C3 2014 Wrap Up – Climbing Mt. Everest

By: Clarabridge Team

May 2, 2014

By: Keri Cook, Director of Global Events


Offense vs. defense is critical – not just for the football field or basketball court, but also when it comes to the CEM industry. This theme ran through the veins of C3 this year, focused on the importance for organizations to remain on the offense with customer experience vs. dealing reactively with issues as they come through the door.

In Wednesday’s keynote by Forrester’s Megan Burns, she focused on the importance of being proactive vs. reactive – challenging the audience to think about radical changes that not only impact customer experience scores, but ultimately – the bottom line. With an alarming 47% of companies not measuring the quality of customer experience, it’s critical that this number rises and companies get on the offense – and get ahead of the game when it comes to making an impact on customer experience.

Megan stressed that building a customer experience program requires a strategy, preparation and commitment, just like climbing Mt. Everest. You can’t wake up one day and decide that you want to take on this tremendous feat and succeed. To get to the top of the mountain, you need to strategically plan and follow through. The same concepts are applicable to a customer experience (CX) program. Megan outlined the four stages of CX maturity for companies seeking a competitive advantage with the CX program: Repair, Elevate, Optimize and Differentiate.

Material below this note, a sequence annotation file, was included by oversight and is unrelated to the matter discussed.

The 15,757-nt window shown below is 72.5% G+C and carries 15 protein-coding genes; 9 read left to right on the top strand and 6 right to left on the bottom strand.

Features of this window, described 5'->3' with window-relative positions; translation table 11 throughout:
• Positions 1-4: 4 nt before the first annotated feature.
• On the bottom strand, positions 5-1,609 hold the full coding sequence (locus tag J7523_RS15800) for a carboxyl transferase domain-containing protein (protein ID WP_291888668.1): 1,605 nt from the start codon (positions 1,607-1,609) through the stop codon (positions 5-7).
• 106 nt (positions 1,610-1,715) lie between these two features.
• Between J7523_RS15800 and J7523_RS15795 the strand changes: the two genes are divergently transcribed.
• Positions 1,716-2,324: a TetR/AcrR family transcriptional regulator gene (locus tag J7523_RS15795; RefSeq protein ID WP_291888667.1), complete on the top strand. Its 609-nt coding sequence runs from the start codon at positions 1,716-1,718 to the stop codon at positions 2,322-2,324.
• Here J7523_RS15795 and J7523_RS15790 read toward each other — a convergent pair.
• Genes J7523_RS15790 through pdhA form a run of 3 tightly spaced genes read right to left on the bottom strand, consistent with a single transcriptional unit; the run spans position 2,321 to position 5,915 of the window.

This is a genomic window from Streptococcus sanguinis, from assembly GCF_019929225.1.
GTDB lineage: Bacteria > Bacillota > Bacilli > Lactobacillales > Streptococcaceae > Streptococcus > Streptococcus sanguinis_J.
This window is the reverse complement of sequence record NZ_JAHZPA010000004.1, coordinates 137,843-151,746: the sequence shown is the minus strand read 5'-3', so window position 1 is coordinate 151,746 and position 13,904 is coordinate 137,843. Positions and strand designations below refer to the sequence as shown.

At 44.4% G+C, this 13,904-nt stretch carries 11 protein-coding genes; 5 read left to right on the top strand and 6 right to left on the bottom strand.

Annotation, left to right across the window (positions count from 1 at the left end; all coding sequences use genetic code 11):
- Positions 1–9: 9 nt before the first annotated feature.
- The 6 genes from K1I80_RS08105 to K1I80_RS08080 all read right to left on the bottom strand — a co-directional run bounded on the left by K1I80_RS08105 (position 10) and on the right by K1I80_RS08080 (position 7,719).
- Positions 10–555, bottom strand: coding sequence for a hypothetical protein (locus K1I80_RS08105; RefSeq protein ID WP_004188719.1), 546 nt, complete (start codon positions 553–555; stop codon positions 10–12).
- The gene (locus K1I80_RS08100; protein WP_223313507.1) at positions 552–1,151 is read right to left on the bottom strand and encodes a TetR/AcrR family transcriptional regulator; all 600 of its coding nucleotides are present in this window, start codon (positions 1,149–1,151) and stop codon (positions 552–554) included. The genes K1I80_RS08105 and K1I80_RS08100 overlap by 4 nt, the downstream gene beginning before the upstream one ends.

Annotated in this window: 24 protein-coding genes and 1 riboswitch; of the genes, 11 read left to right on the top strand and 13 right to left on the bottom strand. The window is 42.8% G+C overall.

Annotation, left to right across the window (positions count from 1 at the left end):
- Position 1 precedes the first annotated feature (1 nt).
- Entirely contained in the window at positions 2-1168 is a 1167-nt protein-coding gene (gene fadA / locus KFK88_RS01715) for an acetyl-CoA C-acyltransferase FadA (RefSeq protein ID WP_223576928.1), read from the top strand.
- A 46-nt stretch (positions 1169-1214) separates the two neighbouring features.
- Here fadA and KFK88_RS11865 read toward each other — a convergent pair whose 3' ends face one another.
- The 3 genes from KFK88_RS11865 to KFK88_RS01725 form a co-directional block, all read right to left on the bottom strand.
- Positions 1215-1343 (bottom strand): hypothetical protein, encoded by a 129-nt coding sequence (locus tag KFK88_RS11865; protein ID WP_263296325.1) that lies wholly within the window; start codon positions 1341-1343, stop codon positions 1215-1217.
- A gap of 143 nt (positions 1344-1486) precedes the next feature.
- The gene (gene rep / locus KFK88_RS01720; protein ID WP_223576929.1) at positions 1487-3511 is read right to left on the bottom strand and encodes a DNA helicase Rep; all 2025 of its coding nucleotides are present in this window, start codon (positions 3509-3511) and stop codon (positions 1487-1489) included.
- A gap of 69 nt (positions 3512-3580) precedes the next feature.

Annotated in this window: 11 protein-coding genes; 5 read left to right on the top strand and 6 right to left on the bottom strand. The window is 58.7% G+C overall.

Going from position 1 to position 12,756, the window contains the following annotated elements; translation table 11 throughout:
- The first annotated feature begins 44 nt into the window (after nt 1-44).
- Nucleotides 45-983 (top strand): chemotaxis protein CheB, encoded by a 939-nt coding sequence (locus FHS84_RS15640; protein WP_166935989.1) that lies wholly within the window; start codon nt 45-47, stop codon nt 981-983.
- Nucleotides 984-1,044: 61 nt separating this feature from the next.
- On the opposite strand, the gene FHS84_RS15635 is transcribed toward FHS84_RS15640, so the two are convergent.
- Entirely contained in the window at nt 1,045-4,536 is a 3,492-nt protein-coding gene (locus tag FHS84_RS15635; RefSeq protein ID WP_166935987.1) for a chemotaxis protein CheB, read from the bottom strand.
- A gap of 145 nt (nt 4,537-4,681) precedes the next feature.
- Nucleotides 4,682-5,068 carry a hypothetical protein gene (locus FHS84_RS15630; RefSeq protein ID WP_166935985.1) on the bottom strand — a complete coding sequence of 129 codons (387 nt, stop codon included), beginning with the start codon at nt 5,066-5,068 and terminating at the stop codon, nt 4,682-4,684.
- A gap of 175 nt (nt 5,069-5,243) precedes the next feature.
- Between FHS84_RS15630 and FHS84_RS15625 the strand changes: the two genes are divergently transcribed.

Megan shared real-life examples from brands that have realized the value of CEM, including Delta Airlines. While many customer experience hindrances for Delta comes from areas out of their control including flight cancellations, Delta turned these problems into solutions – figuring out how if a “customer experience nightmare” occurs, a customer can still have a positive experience with the road to fixing it. From figuring out how to reroute otherwise cancelled flights, to a simple mobile app update that makes securing another flight as easy as a tap of the finger – from 2008 to 2014, Delta was able to move their Customer Experience Index (CXI) score from 59 to 79. For a traditional airline carrier that is being forced to compete with younger brands known for their superb customer experience such as South West and Virgin America, Delta has put themselves into position to reach number one in the Airline Industry. This speaks volumes to the power of a solid CEM strategy.

As we close out on day three, we look back at the wonderful speakers, great insights learned, key strategies and best practices discussed. We look forward to seeing you at  C3 2015!

To hear more from Megan, please listen to a replay of her recent webinar “Why Customer Experience? Why Now?